The Arduino has a way to access the port registers (official documentation here), it allows lower-level and fast manipulation of the i/o pins on the micro-controller. This pertains to the ATmega8 and ATmega168. I did my testing with a Diecimila (ATmega168).
Now you may be wondering why I am making a post about this, well I ran into a interesting scenario while trying to use the registers to read if a pin was high or low. Now it is covered in the official documentation but I thought it would be nice to create a chart and elaborate on it some more.
When I was reading the output on digital pins 0-7 I had no issues, since I could define the ping with a variable and pass that variable to the bitRead() function and get what I needed. What happened is if I had a variables for say pin 8 and then passed that variable to the bitRead() and I would get nothing back.
Turns out what I did not know is this pings 0-7 map directly with the bits used to access the lower level of the chip.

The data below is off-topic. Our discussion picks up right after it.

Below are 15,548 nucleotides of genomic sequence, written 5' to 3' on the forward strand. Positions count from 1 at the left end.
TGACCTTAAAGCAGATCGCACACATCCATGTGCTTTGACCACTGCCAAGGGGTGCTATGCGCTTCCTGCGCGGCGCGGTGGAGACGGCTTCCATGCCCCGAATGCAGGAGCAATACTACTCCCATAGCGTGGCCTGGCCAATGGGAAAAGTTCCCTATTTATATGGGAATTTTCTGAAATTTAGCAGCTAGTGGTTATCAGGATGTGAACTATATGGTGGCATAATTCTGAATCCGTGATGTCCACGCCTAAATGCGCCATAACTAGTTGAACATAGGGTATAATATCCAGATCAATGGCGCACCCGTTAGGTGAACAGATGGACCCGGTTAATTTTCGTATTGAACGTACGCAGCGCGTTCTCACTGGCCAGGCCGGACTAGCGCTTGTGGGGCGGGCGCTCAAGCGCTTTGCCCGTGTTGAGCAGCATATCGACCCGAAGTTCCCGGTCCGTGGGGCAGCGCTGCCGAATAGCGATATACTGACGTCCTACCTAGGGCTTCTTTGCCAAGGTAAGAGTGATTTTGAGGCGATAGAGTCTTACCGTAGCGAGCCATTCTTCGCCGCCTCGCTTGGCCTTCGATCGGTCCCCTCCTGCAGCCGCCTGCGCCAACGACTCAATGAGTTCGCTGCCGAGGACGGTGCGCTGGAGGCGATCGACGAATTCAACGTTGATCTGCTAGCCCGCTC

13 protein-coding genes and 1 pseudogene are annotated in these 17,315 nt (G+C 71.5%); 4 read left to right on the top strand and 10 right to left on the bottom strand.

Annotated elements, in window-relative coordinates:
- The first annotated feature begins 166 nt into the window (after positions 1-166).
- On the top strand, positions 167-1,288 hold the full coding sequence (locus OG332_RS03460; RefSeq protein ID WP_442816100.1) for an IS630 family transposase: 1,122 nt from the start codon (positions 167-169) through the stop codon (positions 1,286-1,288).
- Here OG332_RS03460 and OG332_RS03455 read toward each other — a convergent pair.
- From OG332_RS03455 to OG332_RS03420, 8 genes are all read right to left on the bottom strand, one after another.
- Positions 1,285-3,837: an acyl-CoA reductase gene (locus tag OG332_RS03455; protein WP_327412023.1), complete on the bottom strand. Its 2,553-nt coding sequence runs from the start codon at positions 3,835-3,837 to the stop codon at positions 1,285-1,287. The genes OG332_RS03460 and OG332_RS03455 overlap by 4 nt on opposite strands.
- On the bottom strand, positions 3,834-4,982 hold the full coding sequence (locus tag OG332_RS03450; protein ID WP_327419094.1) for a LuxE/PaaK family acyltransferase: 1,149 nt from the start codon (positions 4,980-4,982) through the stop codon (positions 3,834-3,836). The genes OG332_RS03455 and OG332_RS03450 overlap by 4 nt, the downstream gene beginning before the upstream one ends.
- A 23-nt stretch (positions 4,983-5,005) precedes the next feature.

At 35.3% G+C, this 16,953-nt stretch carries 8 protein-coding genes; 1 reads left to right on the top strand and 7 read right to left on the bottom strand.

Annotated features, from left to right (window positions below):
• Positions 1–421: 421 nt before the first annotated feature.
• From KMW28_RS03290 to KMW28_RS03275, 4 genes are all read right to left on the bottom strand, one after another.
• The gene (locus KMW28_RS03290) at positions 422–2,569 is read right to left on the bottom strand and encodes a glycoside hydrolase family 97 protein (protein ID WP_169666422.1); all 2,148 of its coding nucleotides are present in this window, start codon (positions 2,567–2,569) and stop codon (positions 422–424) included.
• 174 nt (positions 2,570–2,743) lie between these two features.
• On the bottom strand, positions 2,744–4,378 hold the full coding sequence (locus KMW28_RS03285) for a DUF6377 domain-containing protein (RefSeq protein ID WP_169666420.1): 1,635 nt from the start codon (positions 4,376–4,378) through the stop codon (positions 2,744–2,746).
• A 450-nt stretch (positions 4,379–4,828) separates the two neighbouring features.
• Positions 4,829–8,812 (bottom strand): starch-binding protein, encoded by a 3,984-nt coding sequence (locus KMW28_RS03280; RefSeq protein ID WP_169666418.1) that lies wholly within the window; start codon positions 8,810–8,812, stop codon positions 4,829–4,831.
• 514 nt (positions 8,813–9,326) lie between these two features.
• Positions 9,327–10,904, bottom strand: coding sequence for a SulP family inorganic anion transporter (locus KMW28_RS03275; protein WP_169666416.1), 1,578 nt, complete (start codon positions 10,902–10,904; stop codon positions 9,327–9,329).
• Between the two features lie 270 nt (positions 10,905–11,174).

As you can see its gos in descending order from right to left. So if you want to set pins 3&4 for output on DDRD it would be DDRD = B00011000, since you either have on (1) or off (0).
Now back to my issue, I was passing the variable for pin 8 which as you can see there is no 8 on the DDRB, so I had to set it to 0 without using the variable. Now not knowing this did cause me about an hour of troubleshooting. But now that I learned this its much easier.
WARNING I am not 100% sure if DDRB can go past 4 bits or if it has to be 4, so be CAREFUL!
Example say you wanted to set ping 8 & 9 to output. DDRB = B0011. Now on the official documents it only has DDRB with four bits. So you might only be able to set pin 8-11. So read up on it first, before you try to go higher, I only used bitRead() on mine.
If you want to read if the output on pin 9 is high or low just use “bitRead(PORTD,1)”.
I hope this information is useful to someone. This information is in the Arduino official documentation, the issue I had is it was not painfully obvious to me.